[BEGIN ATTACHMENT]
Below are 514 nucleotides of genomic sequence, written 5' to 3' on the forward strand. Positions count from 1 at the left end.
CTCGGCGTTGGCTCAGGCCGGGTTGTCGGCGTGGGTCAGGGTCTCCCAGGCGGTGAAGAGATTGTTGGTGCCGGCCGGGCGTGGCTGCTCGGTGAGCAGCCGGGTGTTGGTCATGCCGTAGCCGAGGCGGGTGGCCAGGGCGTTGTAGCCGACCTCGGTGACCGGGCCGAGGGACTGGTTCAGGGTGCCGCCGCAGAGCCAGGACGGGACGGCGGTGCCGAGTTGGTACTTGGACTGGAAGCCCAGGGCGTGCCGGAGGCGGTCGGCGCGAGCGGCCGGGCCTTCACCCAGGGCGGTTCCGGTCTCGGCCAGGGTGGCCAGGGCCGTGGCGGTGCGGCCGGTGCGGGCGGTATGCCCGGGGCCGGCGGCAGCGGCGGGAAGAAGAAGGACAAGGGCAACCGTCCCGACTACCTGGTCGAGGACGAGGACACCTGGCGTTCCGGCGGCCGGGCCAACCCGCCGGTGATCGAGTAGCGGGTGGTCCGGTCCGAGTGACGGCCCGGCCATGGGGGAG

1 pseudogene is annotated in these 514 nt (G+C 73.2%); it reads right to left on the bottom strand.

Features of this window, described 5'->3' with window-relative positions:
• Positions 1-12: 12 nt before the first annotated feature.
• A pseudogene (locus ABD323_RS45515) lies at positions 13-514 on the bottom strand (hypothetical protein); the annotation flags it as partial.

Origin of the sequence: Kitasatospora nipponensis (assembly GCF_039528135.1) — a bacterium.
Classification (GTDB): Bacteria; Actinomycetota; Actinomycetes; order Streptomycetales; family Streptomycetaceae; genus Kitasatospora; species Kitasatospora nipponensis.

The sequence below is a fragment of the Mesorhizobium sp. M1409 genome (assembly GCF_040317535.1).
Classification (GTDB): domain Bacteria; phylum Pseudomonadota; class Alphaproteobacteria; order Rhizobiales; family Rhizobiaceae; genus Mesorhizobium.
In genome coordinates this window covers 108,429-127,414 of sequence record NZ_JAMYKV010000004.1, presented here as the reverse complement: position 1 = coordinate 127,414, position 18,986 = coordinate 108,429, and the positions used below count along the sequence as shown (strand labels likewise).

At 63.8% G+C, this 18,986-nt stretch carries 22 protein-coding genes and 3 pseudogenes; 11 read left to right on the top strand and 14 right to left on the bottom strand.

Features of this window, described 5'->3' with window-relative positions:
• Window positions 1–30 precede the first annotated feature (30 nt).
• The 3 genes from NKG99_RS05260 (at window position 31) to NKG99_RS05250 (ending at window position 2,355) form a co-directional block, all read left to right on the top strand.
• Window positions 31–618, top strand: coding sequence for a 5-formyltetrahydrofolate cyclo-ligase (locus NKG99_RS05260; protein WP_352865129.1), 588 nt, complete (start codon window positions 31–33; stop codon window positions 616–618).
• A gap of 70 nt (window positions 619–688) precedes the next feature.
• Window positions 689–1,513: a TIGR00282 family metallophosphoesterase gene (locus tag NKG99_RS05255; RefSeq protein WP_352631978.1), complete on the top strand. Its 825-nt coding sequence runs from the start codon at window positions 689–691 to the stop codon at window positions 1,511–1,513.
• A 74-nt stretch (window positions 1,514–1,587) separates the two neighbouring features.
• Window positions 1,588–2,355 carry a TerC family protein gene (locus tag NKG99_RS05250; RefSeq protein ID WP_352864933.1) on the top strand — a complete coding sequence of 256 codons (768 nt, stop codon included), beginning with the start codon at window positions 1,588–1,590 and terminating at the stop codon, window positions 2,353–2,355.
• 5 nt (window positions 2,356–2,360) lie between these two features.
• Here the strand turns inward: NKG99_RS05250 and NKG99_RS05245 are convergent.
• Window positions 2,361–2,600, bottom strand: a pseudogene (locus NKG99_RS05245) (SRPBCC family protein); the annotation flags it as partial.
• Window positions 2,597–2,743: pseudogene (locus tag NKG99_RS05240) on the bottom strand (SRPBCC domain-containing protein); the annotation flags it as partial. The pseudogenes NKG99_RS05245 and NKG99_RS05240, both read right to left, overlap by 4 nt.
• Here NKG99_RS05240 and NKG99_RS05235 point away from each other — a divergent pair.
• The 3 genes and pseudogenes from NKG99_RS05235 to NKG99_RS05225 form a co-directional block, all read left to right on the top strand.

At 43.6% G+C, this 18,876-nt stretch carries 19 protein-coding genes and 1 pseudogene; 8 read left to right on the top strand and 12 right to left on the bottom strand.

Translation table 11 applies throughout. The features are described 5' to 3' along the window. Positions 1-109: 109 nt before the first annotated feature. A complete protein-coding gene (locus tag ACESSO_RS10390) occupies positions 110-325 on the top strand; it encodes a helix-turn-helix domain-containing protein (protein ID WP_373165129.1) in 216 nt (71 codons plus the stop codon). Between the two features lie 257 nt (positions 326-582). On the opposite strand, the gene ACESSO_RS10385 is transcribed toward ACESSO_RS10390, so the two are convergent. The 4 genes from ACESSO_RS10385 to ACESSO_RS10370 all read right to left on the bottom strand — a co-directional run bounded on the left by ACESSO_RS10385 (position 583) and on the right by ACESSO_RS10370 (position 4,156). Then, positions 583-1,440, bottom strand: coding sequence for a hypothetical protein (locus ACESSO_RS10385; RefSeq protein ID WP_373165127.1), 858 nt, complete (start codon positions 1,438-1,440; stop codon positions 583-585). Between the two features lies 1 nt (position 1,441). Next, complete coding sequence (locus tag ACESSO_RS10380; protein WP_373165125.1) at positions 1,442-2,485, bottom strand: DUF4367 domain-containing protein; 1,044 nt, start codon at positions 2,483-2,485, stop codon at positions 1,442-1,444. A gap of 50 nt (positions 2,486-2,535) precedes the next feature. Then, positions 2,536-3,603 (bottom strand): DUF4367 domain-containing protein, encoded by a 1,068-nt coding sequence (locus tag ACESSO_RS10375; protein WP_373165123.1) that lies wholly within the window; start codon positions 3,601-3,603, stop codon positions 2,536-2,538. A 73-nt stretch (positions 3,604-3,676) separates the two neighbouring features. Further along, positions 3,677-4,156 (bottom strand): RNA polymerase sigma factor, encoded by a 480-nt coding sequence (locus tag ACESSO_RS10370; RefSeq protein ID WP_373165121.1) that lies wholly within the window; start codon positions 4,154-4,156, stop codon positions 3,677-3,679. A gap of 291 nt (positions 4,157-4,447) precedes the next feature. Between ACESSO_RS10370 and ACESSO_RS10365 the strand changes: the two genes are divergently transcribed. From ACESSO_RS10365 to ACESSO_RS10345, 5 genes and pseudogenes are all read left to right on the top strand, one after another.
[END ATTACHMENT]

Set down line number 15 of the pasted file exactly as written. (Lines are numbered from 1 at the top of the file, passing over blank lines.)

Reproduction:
• The 3 genes from NKG99_RS05260 (at window position 31) to NKG99_RS05250 (ending at window position 2,355) form a co-directional block, all read left to right on the top strand.